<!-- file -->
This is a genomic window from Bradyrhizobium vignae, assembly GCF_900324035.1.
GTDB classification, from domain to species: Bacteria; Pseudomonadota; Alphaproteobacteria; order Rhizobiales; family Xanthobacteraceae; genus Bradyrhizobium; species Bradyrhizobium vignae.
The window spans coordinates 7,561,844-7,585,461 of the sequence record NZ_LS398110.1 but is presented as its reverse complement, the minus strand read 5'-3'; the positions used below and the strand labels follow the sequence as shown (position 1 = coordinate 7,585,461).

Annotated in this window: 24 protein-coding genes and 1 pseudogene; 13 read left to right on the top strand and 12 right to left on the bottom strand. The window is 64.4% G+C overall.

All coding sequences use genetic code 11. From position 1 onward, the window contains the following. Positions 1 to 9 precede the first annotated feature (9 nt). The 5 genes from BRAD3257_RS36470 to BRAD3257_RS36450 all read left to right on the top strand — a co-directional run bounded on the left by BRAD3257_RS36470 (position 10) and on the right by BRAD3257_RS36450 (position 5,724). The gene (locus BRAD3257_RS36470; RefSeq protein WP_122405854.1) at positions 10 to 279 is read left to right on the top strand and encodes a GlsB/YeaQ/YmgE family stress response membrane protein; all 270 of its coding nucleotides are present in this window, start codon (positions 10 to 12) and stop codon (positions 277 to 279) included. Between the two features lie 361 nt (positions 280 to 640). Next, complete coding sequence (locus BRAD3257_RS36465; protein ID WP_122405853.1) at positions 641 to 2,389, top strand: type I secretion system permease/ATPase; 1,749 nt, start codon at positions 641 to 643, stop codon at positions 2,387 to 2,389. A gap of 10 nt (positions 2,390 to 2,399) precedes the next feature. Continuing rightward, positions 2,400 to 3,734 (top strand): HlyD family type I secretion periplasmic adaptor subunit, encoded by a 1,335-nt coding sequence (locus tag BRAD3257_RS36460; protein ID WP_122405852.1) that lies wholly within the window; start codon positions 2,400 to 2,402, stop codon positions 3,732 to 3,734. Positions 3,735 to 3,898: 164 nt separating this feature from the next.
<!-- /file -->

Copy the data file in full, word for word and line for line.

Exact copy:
This is a genomic window from Bradyrhizobium vignae, assembly GCF_900324035.1.
GTDB classification, from domain to species: Bacteria; Pseudomonadota; Alphaproteobacteria; order Rhizobiales; family Xanthobacteraceae; genus Bradyrhizobium; species Bradyrhizobium vignae.
The window spans coordinates 7,561,844-7,585,461 of the sequence record NZ_LS398110.1 but is presented as its reverse complement, the minus strand read 5'-3'; the positions used below and the strand labels follow the sequence as shown (position 1 = coordinate 7,585,461).

Annotated in this window: 24 protein-coding genes and 1 pseudogene; 13 read left to right on the top strand and 12 right to left on the bottom strand. The window is 64.4% G+C overall.

All coding sequences use genetic code 11. From position 1 onward, the window contains the following. Positions 1 to 9 precede the first annotated feature (9 nt). The 5 genes from BRAD3257_RS36470 to BRAD3257_RS36450 all read left to right on the top strand — a co-directional run bounded on the left by BRAD3257_RS36470 (position 10) and on the right by BRAD3257_RS36450 (position 5,724). The gene (locus BRAD3257_RS36470; RefSeq protein WP_122405854.1) at positions 10 to 279 is read left to right on the top strand and encodes a GlsB/YeaQ/YmgE family stress response membrane protein; all 270 of its coding nucleotides are present in this window, start codon (positions 10 to 12) and stop codon (positions 277 to 279) included. Between the two features lie 361 nt (positions 280 to 640). Next, complete coding sequence (locus BRAD3257_RS36465; protein ID WP_122405853.1) at positions 641 to 2,389, top strand: type I secretion system permease/ATPase; 1,749 nt, start codon at positions 641 to 643, stop codon at positions 2,387 to 2,389. A gap of 10 nt (positions 2,390 to 2,399) precedes the next feature. Continuing rightward, positions 2,400 to 3,734 (top strand): HlyD family type I secretion periplasmic adaptor subunit, encoded by a 1,335-nt coding sequence (locus tag BRAD3257_RS36460; protein ID WP_122405852.1) that lies wholly within the window; start codon positions 2,400 to 2,402, stop codon positions 3,732 to 3,734. Positions 3,735 to 3,898: 164 nt separating this feature from the next.